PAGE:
If you have been training for more than a year, you know that it now takes longer to make progress — even with more effort.
And after about 5 years of consistent training it is very rare to keep progressing. It’s a huge accomplishment to just maintain your results even if you are not improving.
If this sounds super depressing, you might be going after the wrong things.
Let me explain.
It’s human nature to love progress, to keep getting better and better. But when it comes to your body, eventually it screeches to a halt.
Whether it’s gaining muscle, losing fat, or running faster, at some point you will reach a limit that you cannot break.
If you’re one of the lucky ones, you might be pretty happy with what you’ve built over 5 years of consistent training. Maybe you had a particular goal in mind, you pushed yourself, you struggled, and you thought about quitting along the way, but against all odds you managed to achieve your goal.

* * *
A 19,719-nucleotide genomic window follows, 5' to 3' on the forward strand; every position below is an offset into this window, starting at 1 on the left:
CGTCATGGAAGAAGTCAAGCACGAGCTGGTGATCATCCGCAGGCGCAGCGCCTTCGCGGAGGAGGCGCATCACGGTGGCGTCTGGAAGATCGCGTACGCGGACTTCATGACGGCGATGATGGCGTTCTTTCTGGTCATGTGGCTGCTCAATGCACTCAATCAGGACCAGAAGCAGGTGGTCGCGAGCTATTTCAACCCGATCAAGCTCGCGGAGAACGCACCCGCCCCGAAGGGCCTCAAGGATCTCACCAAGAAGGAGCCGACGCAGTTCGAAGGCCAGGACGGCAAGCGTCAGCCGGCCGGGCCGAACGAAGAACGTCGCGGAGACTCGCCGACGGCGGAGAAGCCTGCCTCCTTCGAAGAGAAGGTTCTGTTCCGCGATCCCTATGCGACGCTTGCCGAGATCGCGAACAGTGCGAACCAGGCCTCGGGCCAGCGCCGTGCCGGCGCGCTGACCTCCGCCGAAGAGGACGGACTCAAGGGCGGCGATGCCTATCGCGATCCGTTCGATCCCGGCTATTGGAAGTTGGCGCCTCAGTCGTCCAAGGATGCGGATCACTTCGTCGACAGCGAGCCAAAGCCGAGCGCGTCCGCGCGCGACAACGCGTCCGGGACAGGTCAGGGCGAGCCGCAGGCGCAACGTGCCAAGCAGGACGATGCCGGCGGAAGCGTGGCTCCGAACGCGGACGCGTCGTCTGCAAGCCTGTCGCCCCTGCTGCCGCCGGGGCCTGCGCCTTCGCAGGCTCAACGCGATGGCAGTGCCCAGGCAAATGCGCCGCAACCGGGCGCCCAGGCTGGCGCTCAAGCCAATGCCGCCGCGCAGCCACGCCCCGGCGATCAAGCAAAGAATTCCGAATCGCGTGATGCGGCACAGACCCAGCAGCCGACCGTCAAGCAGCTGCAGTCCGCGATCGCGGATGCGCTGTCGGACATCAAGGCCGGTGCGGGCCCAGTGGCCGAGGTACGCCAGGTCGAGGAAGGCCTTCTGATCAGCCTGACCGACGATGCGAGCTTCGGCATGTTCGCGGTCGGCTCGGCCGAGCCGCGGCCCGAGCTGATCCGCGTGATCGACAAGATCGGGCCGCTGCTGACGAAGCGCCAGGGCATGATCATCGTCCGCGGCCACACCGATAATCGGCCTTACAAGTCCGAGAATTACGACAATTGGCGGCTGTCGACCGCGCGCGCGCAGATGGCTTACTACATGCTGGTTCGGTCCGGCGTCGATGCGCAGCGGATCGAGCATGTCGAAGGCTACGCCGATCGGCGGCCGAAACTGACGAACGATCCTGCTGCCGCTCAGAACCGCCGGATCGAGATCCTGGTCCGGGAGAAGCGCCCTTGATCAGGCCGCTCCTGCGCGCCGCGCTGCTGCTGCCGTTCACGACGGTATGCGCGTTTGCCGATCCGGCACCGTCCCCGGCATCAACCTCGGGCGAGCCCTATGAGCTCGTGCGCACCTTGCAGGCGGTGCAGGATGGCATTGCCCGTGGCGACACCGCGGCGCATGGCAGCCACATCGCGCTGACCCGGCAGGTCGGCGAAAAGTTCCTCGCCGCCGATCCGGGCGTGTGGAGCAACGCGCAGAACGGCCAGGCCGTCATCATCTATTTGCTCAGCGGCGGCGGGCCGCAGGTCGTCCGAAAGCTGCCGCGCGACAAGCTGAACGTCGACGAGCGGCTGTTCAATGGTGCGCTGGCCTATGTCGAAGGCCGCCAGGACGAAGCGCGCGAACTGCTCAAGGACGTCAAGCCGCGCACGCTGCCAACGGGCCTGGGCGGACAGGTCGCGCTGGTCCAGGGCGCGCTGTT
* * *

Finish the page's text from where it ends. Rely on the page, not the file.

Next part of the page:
But the thing is, we’re all in the same boat. The people that reached their goals and the ones that didn’t, both still have to wake up the next day and keep going.
You don’t get to stop.
It’s not like things are going to get better by doing nothing. And if you can’t touch your toes at 30, you sure as hell won’t be able to when you’re 70.
Unless you do something about it.